Jaw pain is a fairly common problem experienced by many people after a car accident, and it can be confusing for some health practitioners to identify the source of the problem. Complicating the issue, very often you won't develop TMJ symptoms until many weeks or months after the original injury.
Dr. Zapf has helped many men and women with jaw pain after an injury, and the medical research explains what causes these types of symptoms. During a crash, the tissues in your neck are often stretched or torn, causing ligament, muscle, or nerve injury. This can clearly cause pain in the neck and back, but since your nervous system is one functioning unit, irritation of the nerves can cause pain in other parts of your body.
For instance, with radicular pain, irritation of a nerve can cause tingling or numbness in the arm and hand. Similarly, it can affect parts of your body above the injured area, like your head and jaw. Headaches after a wreck are very common because of neck injury, and the jaw works the same way. Dr. Zapf sees this very commonly in our Burke office.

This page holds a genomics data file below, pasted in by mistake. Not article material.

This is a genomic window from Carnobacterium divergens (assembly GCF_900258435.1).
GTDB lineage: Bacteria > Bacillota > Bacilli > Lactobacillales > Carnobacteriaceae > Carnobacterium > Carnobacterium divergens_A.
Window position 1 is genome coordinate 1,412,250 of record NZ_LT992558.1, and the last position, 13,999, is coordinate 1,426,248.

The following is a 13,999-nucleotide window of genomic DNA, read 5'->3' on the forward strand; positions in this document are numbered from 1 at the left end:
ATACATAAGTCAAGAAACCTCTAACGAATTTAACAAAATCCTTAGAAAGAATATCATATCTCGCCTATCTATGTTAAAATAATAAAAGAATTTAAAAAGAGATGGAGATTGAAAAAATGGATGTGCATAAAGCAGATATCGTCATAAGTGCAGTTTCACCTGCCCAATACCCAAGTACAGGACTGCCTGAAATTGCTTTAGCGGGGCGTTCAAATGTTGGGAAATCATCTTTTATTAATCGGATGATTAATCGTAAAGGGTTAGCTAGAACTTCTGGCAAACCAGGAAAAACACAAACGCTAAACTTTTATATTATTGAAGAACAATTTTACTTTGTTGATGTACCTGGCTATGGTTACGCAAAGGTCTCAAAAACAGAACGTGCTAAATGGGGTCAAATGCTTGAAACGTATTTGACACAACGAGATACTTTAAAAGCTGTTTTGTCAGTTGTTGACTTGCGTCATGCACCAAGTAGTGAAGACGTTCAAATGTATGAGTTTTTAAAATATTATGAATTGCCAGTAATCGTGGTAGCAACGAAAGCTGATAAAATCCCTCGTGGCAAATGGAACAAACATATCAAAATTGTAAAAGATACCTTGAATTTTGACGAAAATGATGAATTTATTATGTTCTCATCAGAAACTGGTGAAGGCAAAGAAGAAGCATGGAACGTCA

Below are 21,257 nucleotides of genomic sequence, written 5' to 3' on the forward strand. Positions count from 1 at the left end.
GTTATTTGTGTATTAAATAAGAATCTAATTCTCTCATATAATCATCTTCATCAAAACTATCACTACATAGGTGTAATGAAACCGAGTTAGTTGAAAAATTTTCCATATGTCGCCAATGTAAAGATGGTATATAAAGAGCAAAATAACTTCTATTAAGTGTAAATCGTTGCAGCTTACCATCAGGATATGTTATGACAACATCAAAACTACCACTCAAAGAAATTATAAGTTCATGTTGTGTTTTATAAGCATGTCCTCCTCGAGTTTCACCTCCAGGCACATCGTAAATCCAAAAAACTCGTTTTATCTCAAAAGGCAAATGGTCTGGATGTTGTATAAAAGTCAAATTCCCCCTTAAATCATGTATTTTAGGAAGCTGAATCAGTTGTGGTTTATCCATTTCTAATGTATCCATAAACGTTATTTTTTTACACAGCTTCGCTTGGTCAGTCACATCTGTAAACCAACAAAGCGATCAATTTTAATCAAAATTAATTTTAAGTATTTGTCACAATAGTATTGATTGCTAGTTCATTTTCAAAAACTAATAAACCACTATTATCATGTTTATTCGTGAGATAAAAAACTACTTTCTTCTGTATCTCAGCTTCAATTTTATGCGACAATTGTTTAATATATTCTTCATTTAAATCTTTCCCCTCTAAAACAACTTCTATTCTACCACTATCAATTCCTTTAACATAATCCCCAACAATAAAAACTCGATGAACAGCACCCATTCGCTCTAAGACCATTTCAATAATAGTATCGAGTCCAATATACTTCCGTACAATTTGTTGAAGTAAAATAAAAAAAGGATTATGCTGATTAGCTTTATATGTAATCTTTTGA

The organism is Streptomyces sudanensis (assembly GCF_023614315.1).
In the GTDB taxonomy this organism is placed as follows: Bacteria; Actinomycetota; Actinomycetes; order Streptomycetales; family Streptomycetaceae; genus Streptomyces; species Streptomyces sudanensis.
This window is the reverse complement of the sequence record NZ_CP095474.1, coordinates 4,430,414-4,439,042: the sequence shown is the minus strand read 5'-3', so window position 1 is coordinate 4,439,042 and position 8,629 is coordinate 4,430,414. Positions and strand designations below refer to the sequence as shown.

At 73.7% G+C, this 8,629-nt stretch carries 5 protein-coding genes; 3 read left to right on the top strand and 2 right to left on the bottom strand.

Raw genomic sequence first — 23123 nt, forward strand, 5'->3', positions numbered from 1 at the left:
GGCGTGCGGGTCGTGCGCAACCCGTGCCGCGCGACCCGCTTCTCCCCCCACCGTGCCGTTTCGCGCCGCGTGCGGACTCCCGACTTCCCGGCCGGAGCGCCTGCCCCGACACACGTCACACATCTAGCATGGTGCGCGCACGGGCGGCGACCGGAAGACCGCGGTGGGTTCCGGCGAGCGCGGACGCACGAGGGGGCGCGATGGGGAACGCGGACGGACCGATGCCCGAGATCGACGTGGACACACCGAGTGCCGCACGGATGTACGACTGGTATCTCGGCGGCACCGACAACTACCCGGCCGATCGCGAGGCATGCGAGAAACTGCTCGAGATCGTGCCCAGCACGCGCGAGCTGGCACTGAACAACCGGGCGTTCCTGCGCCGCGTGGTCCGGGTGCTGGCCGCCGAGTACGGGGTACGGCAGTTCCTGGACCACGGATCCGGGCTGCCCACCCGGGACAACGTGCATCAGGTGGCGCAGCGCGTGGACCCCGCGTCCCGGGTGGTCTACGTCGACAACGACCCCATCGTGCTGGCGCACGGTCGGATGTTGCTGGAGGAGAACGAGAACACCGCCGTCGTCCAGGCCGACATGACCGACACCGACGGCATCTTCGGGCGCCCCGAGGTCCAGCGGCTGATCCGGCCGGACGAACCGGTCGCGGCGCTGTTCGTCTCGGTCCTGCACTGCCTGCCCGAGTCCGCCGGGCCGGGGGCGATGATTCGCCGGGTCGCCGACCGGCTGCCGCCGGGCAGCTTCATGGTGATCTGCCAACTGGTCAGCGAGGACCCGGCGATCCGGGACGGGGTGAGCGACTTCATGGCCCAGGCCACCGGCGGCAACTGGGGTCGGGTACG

Research shows that the source of many jaw or TMJ problems originates in the neck and that treatment of the underlying neck injury can resolve the secondary headaches or jaw symptoms. The key to resolving these symptoms is simple: Dr. Zapf will work to return your spinal column back to health, alleviating the inflammatory reaction, treating the injured areas, and eliminating the irritation to the nerves in your spine.
Dr. Zapf finds that jaw and headache symptoms often resolve once we restore your spine to its healthy condition.
If you live in Burke and you've been hurt in a crash, Dr. Zapf can help. We've been working with auto injury patients since 1986, and we can probably help you, too. Give our office a call today at (703) 455-9555 for an appointment or consultation.
Ciancaglini R, Testa M, Radaelli G. Association of neck pain with symptoms of temporomandibular dysfunction in the general adult population. Scandinavian Journal of Rehabilitation Medicine 1999;31:17-22.
Brantingham JW, Cassa TK, Bonnefin D, Pribicevic M, Robb A, et al. Manipulative and multimodal therapy for upper extremity and temporomandibular disorders: a system review. Journal of Manipulative and Physiological Therapeutics 2013;36(3):143-201.